Robert Tiemstra ’16 / Emertainment Monthly Staff Writer
“In Gotham, people don’t fight with gloves on.”
Well, this seems frighteningly familiar. Just how earlier this season the character of Selina Kyle was introduced with a episode titled after her that had relatively little to do with her character, Harvey Dent is ushered onto the ground floor of this series with an episode that bears his name – while leaning too heavily on the overarching plot to serve as a fitting introduction. Certainly they give him enough of a showy introduction, flipping a coin to decide a young felon’s fate. The teen accurately calls the double-headed coin toss, which Dent later quips about – “Teenagers, they nearly always call heads. No idea why.” In his first scene at least, Nicholas D’Agosto effortlessly radiates the good-guy charm we expect from Gotham City’s white knight.
Do we believe in Harvey Dent? At this point, it is a tough call. Much of this episode’s set up, if not its action, leans heavily on a plot by Dent to draw the Wayne’s killer out of the shadows by dramatically blowing smoke in the right places. The actual logistics of this plan are left vague, perhaps for the best – especially since it completely falls apart if the murderer is NOT part of a dramatic criminal conspiracy (like he was in the comics, for instance). The most interesting thing to come out of this plot is a not so subtle hint that Harvey Dent may not be a completely noble lawyer after all when he has to face a scowling board of corrupt businessmen (although dealing with mob-employed city officials really ought to be part of Gotham City’s Bar exam at this point). And while his outburst in this scene is a touch over-the-top, perhaps he is supposed to have a bifurcated personality before that he has to face the trauma that later defines him as a villain.
As a side note, it would be really interesting if later in this series (perhaps season 2 or 3), Gotham set aside a chunk of episodes for an adaptation of The Long Halloween, which is an intriguing murder-mystery that can be effectively told without Batman in it at all. Now that Harvey Dent is a part of the picture, this is a very ripe possibility.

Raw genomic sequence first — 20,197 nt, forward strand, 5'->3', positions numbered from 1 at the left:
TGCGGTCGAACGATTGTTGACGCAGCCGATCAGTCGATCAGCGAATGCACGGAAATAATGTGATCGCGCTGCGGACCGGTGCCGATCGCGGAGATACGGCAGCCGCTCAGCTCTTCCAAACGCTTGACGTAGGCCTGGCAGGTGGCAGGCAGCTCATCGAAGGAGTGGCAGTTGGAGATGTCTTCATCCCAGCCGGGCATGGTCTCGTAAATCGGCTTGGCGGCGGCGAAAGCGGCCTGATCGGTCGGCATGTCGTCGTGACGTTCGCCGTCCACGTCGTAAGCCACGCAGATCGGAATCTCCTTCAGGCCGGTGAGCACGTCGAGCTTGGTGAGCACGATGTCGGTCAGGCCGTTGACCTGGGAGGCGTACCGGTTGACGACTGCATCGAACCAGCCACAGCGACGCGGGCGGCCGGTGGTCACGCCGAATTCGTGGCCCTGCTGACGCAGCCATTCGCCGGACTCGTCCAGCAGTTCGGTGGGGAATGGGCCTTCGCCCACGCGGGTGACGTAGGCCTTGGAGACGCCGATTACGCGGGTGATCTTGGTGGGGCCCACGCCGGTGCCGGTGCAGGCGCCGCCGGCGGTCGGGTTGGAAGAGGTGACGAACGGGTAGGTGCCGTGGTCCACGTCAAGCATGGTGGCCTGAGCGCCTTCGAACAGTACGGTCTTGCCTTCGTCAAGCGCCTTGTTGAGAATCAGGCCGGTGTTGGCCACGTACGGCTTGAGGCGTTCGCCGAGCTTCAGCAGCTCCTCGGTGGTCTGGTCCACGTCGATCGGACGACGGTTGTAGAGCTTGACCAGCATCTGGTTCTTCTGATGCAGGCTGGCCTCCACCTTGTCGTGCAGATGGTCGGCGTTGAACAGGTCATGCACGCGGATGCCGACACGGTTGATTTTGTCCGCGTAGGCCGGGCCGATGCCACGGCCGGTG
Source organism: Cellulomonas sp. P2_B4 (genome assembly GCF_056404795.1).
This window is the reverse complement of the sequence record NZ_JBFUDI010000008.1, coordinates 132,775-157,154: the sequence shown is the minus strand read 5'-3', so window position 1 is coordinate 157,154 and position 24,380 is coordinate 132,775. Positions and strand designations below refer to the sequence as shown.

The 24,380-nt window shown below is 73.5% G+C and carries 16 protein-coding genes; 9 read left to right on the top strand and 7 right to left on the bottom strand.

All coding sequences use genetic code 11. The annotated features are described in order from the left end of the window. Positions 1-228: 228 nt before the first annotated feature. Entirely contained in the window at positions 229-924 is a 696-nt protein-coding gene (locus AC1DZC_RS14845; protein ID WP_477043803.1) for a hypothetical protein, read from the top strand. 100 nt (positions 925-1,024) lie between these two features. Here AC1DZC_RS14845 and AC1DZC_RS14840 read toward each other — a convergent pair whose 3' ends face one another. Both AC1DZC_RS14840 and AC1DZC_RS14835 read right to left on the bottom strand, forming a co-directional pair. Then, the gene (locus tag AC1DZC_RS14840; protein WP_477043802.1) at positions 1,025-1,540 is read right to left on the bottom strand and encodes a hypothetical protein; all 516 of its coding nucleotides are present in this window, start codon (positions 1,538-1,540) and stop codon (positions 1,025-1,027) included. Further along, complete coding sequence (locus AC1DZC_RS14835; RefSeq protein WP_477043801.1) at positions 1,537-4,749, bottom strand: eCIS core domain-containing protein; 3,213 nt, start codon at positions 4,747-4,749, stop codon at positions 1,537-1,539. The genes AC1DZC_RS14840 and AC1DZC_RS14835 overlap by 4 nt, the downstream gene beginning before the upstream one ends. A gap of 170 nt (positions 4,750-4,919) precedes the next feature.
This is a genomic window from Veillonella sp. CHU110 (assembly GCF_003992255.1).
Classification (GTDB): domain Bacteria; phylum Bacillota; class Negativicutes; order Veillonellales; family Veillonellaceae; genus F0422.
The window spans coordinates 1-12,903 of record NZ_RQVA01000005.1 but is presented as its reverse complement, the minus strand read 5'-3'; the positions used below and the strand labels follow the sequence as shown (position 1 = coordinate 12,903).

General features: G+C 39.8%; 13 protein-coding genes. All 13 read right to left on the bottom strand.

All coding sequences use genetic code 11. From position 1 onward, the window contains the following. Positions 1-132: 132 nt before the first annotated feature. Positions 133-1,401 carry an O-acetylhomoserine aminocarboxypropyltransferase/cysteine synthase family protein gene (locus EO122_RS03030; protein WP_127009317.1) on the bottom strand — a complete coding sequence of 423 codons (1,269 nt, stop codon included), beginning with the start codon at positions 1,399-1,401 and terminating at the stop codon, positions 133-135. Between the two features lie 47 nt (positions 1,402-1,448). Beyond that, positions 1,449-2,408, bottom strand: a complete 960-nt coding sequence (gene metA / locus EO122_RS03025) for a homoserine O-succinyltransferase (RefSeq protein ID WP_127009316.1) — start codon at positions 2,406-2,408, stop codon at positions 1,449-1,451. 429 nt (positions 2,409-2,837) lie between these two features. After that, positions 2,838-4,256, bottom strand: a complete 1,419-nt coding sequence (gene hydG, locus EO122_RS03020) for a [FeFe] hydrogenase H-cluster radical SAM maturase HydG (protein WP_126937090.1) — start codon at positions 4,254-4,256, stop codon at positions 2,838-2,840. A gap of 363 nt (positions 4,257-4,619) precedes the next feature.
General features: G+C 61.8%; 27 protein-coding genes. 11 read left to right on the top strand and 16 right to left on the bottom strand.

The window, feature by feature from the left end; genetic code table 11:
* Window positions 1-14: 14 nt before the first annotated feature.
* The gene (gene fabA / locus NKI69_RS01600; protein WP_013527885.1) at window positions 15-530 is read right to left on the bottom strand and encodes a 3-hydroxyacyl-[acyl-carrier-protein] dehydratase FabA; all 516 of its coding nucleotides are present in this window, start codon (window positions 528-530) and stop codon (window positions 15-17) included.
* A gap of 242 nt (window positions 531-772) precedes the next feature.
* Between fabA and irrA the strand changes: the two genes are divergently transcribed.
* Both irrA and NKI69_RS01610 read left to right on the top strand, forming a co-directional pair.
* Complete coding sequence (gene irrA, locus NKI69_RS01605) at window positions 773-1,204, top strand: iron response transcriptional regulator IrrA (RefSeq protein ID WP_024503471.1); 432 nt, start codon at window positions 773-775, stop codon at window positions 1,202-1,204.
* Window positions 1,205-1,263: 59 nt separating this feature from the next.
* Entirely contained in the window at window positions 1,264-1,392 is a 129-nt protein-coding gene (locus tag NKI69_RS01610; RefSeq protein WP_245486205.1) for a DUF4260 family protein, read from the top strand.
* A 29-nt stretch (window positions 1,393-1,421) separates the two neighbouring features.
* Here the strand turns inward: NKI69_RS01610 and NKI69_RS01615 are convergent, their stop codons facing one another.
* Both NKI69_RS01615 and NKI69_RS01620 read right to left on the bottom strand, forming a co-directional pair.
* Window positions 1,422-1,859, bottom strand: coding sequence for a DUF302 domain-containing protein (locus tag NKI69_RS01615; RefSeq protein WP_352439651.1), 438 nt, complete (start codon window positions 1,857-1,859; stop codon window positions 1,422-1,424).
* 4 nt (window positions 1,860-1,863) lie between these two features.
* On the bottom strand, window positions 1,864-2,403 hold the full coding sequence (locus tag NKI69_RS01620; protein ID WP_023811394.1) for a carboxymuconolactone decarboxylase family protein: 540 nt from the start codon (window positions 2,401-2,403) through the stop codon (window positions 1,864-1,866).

If one thing is evident at this point, it is that the writers of Gotham have no faith in viewers whatsoever when it comes to recognizing important names. Whenever Harvey Dent is on screen, he has to be holding his coin in his left hand or have half of his face dramatically in shadows, whenever Edward Nigma (Cory Michael Smith) is on screen, he has to say something puzzle-related, and whenever Oswald Cobblepot (Robin Lord Taylor) is on screen, he has to be… acting like a penguin. It’s as if when writing this episode Ken Woodruff had a memo from Bruno Heller to make sure there isn’t the slightest chance the audience will forget who these characters are destined to become in the Batman mythos. Since this show is at its strongest when not reminding us of the Batman canon, this is a major sticking point for the show as a whole.
The main plot of the episode is business as usual for Gotham. James Gordon and Harvey Bullock (Donal Logue) spend much of their time tracking down a recently liberated terrorist who may or may not be part of a greater scheme by a mob boss we’ve already met. It’s all very standard stuff, but none of it is awful enough to offend, nor engaging enough to really register. Cobblepot’s scenes are a standout because they emphasize how engaging Gotham can be when committed to its own off-kilter tone. Robin Taylor Lord has always been a scene-stealer, and it seems the show is finally confident enough in its own aesthetic to join him. If last week’s “The Mask” showed the first effective use of Bruce Wayne as a character, this week does the same for Alfred, in a lesser regard. Sean Pertwee is a more paternal Alfred than we’ve ever seen in this story, taking a relationship that is traditionally very one-sided and putting a deep sense of duty and affection in it. Alfred is not Bruce’s parents, but he wants to do right by them, even if it means taking their place.
Now for that twist at the end (because there has to be one). Early in the episode, Barbara Kean (Erin Richards) leaves Gordon, presumably to find writers who would give her something to do. At the end of this episode, we see her lying in bed with none other than Major Crimes Detective Renee Montoya (Victoria Cartagena). Barbara’s sexuality was one of the more interesting additions this show chose to forget about for the last few episodes, and it remains to be seen if the writers will be able to wring any decent plot material out of it now. Since Barbara’s involvement in the story thus far has consisted of nagging Gordon, getting captured, and suffering from trauma, it would require a major character change in order to get this plot going anywhere.
Overall Episode Grade: B-